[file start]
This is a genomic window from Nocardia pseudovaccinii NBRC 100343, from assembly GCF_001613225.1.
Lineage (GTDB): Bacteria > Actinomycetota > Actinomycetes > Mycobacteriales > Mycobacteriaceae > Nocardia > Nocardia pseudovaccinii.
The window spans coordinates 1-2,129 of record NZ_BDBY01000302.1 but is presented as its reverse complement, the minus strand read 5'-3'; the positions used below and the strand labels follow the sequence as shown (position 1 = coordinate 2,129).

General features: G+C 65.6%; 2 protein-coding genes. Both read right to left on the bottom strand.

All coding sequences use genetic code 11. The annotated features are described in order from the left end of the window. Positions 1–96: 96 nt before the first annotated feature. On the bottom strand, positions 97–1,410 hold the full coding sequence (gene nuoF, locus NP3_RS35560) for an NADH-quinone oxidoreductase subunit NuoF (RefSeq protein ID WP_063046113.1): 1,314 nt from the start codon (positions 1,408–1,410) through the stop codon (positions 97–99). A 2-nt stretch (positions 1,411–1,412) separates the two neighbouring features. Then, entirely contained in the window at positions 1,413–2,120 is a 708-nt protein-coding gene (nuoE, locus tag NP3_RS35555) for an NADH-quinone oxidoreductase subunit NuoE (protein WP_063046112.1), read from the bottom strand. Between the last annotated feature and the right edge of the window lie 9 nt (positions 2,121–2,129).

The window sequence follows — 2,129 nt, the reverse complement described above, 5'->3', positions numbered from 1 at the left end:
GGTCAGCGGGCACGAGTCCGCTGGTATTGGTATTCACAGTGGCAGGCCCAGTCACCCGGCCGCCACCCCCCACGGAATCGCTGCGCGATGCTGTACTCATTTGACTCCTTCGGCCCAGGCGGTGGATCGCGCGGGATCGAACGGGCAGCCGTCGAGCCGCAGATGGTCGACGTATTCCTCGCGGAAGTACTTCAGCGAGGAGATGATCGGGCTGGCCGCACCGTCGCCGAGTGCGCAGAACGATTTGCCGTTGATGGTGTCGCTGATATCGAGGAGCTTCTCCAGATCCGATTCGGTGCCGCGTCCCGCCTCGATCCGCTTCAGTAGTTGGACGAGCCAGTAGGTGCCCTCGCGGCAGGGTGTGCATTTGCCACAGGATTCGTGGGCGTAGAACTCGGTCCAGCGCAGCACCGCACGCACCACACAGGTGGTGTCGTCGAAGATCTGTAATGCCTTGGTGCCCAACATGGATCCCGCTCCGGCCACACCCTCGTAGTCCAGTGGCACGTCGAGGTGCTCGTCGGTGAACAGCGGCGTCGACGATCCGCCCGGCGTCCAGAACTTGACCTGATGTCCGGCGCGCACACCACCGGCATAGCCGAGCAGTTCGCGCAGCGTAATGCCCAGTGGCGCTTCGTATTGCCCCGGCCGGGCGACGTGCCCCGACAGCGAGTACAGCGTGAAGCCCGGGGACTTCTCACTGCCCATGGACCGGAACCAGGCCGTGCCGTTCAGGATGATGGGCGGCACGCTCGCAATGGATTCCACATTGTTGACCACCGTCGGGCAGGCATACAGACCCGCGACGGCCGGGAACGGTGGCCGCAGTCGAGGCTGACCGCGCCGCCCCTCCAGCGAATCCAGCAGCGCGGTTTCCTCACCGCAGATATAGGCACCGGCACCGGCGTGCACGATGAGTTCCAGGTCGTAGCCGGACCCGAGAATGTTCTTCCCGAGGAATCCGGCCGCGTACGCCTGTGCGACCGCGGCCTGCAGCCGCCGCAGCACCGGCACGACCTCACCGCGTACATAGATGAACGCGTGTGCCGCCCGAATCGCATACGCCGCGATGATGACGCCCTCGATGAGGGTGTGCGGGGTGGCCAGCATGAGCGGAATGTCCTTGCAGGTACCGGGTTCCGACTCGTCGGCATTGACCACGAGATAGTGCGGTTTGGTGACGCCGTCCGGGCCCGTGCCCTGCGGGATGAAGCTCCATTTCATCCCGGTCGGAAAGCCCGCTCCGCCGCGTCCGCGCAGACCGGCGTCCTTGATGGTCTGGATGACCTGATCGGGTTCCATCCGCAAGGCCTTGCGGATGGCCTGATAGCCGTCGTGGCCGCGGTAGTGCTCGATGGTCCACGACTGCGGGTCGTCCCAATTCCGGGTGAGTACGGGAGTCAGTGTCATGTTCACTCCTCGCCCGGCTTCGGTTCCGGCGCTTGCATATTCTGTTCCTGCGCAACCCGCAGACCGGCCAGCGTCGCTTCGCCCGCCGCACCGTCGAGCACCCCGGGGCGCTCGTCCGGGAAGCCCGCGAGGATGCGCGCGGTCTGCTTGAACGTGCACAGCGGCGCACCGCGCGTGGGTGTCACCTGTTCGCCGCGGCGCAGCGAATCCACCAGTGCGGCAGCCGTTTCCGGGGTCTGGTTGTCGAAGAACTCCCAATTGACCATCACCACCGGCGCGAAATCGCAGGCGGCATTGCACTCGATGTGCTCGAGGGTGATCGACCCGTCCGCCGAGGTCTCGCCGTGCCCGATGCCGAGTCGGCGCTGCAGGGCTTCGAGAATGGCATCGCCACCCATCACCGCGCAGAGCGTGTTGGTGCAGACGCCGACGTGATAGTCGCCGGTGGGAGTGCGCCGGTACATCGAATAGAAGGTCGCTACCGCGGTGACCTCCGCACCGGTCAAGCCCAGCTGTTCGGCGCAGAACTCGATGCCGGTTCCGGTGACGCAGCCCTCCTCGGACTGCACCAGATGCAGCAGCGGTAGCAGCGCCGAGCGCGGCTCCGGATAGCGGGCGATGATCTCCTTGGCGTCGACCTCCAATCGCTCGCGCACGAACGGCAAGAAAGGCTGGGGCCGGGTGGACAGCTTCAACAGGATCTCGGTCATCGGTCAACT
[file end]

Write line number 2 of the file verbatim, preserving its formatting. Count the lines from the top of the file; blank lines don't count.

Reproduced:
Lineage (GTDB): Bacteria > Actinomycetota > Actinomycetes > Mycobacteriales > Mycobacteriaceae > Nocardia > Nocardia pseudovaccinii.